Toy Tech: Making the Ordinary Extraordinary (Part 3 of 3)

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Bringing fine art techniques into a simple design sketch elevates the idea and impact.

Isn’t making the ordinary extraordinary the essence of toy ideation? We, as professionals, may only see a toy made of plastic polypropylene and finely articulated parts carefully constructed by highly trained professionals but a child sees a forever friend—a cherished memory filled with fun and laughter.

What you do as a creative professional has value—every team member is an integral part to the success of the whole and your skills are no exception. So, don’t take any of your assignments for granted. You may have been given a short amount of time to complete a task or may even have a challenging budget, but whatever you do, whatever your creative mind is tasked to produce, do it in a way that shows your dedication to the craft.

Let’s be honest for a moment and drop the corporate guard—we all have limitations in some way or another. My limitations were physical with severed tendons. I should have listened to logic and simply given up, instead I taped a pencil to my hand because I couldn’t hold it—that’s perseverance. That’s standing up when every fiber of your being screams to sit down.

I refuse to use the word—problem. I hate that word. Most every good thing that has ever happened to my career has come from overcoming such obstacles so I now see them as challenges and golden opportunities. Don’t give up. Don’t back down. Persevere and you will break through to excellence—the ordinary will become extraordinary if you want it bad enough.

The idea behind the toy, of course, must be excellent but so does every component of your project—from concept to the model and the prototype to the final toy. Any company that doesn’t strive to be excellent in all areas of the production pipeline will not be a company for very long. Those that continue to survive and thrive make the daily decision to be extraordinary while others remain ordinary.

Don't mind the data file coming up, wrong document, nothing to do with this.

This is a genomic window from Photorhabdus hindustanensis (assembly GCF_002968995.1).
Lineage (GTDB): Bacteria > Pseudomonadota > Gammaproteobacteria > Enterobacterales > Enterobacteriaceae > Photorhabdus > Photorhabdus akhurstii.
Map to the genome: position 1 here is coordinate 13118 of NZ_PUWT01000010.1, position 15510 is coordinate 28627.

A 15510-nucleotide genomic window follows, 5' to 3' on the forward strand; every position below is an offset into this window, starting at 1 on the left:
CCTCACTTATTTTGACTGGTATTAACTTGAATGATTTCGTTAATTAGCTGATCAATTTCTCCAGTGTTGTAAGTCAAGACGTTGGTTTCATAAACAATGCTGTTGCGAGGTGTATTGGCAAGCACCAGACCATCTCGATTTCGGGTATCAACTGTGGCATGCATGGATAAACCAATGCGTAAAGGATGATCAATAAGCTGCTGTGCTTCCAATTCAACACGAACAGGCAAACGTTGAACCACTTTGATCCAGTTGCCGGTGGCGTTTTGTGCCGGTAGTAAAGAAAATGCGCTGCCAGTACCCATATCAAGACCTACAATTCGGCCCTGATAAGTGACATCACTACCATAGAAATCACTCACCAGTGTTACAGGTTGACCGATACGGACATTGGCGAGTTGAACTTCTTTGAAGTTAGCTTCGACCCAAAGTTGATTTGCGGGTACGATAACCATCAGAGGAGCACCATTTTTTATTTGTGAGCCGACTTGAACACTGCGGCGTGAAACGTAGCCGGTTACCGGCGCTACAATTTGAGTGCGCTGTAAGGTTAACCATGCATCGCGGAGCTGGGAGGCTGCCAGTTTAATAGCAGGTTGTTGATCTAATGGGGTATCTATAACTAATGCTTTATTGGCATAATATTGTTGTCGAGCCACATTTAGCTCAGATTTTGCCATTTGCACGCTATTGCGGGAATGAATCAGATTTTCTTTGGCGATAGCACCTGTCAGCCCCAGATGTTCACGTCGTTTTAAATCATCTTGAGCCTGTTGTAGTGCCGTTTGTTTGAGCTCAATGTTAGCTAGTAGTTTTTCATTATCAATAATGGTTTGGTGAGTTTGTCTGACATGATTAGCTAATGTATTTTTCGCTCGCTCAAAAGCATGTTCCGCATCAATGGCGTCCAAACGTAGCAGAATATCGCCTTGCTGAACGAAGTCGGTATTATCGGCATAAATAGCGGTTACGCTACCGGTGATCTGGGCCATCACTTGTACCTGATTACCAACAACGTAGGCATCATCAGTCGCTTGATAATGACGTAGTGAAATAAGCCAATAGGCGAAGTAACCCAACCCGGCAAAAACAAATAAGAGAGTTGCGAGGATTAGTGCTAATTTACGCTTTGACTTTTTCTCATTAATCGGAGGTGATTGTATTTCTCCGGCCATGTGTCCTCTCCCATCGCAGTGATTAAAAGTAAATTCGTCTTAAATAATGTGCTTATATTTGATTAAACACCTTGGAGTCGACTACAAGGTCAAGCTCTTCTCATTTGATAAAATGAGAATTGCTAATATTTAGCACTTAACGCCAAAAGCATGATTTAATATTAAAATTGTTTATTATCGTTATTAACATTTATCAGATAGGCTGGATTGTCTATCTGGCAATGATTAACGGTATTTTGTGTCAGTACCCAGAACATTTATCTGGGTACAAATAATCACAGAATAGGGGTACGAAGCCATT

The sketches posted within this article may not have required the level of finesse that went into them, but since I experienced the dreaded feeling of not being able to draw let alone even hold a pencil I can’t take the task of sketching for granted. I’m certainly not the best artist in the world, but I try to be the best I can be because I appreciate having the ability to draw at all.

If you were told that tomorrow you wouldn’t be able to physically do something you do so easily today, I have a funny feeling you would certainly appreciate that ability much more and hold on tight to it as long as you could. You might even fight to keep it. So, don’t take your hard earned skills for granted because they will eventually fall into atrophy if you lose your passion. You are a uniquely gifted individual—know that.

There is an old saying my mentor would repeat over and over like a mantra—if you shoot for nothing you’ll hit it every time. So, whatever position you have in our industry, I hope you know that greatness awaits you and realize just how extraordinary your ordinary can be. 

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